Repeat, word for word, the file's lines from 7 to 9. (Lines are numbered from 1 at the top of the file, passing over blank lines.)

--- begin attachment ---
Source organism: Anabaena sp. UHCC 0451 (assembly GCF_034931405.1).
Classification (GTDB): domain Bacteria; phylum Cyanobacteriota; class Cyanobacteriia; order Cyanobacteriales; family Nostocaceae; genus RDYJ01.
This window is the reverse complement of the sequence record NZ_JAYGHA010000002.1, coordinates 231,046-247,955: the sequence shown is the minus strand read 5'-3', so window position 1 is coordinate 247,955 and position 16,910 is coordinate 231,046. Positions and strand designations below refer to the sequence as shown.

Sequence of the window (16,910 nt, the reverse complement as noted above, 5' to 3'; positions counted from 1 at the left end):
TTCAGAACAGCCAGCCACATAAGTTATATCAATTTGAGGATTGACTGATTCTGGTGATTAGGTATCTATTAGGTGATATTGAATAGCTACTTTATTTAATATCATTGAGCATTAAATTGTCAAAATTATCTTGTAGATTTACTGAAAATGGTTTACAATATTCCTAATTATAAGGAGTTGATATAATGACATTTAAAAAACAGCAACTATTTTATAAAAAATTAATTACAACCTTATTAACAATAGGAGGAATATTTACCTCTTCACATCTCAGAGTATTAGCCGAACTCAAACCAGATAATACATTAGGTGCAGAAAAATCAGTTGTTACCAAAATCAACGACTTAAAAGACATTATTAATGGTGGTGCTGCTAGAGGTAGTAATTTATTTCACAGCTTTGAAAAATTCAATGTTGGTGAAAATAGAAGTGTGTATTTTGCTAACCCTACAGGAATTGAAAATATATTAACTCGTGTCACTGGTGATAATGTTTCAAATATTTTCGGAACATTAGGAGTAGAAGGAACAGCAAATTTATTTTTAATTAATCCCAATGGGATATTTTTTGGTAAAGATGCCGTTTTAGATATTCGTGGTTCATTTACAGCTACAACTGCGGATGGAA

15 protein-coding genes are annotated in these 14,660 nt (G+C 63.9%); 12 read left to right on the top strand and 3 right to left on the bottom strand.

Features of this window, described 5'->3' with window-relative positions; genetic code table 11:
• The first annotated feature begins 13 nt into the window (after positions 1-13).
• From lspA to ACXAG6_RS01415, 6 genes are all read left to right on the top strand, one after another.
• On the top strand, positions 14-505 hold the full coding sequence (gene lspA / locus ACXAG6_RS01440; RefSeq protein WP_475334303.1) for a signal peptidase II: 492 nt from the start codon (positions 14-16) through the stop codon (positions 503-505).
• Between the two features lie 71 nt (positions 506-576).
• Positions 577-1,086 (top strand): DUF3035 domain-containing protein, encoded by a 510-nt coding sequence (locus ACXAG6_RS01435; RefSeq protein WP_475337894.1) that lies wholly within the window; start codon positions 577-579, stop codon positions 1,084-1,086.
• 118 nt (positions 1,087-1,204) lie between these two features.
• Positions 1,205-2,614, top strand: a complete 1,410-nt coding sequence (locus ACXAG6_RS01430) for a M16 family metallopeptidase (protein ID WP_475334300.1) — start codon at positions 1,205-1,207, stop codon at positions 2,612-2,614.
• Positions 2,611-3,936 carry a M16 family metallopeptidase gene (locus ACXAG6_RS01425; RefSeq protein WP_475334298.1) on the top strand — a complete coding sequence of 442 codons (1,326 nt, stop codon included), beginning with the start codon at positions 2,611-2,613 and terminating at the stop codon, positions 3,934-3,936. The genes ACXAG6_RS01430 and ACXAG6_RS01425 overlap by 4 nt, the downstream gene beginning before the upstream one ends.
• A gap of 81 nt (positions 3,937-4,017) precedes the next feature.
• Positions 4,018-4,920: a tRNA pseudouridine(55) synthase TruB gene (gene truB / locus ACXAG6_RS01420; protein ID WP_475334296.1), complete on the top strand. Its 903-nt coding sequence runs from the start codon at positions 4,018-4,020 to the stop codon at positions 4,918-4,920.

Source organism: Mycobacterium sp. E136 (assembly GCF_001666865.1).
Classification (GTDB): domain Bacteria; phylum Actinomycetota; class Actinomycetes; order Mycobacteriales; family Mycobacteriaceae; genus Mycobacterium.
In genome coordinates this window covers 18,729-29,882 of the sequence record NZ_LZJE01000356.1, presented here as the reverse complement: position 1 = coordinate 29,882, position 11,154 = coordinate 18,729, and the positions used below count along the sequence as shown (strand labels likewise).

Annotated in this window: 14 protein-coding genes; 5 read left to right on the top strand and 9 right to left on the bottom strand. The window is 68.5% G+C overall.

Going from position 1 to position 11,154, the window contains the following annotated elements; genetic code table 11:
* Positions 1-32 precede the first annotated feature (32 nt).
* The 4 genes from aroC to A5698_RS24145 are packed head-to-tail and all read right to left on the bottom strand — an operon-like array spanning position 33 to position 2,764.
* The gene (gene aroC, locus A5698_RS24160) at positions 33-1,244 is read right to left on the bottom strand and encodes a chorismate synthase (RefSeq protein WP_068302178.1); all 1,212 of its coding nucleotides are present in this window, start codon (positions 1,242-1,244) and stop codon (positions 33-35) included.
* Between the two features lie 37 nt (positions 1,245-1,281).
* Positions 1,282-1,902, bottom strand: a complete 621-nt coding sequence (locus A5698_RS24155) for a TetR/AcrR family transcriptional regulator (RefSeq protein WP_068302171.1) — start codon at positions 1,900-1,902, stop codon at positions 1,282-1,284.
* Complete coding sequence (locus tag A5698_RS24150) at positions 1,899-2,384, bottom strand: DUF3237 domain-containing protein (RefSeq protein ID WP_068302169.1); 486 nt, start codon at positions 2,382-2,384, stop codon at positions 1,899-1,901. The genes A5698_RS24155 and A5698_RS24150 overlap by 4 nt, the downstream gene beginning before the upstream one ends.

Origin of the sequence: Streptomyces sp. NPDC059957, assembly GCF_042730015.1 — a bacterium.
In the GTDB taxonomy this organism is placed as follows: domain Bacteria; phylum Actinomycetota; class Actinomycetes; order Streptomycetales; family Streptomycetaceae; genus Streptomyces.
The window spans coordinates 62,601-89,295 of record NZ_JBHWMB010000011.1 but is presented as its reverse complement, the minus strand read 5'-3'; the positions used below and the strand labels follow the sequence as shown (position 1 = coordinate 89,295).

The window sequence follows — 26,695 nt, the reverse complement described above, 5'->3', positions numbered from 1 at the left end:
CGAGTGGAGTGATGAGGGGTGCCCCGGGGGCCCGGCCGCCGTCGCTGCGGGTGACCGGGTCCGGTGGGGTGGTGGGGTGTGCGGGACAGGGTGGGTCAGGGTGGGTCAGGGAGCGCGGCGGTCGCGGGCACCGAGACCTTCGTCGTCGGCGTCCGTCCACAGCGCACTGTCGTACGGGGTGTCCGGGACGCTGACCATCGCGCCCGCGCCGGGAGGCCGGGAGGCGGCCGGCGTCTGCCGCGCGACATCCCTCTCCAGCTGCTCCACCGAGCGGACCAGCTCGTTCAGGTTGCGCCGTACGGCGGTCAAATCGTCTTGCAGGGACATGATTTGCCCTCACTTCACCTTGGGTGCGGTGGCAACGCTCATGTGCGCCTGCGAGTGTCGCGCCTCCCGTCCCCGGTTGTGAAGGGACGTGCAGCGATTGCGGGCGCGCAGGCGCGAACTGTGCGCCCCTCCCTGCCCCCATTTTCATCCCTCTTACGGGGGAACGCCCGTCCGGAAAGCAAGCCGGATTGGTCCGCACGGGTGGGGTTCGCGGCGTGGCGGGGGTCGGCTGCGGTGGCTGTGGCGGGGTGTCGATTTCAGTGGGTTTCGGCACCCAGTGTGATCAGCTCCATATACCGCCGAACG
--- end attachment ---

Features of this window, described 5'->3' with window-relative positions; genetic code table 11:
• The first annotated feature begins 13 nt into the window (after positions 1-13).
• From lspA to ACXAG6_RS01415, 6 genes are all read left to right on the top strand, one after another.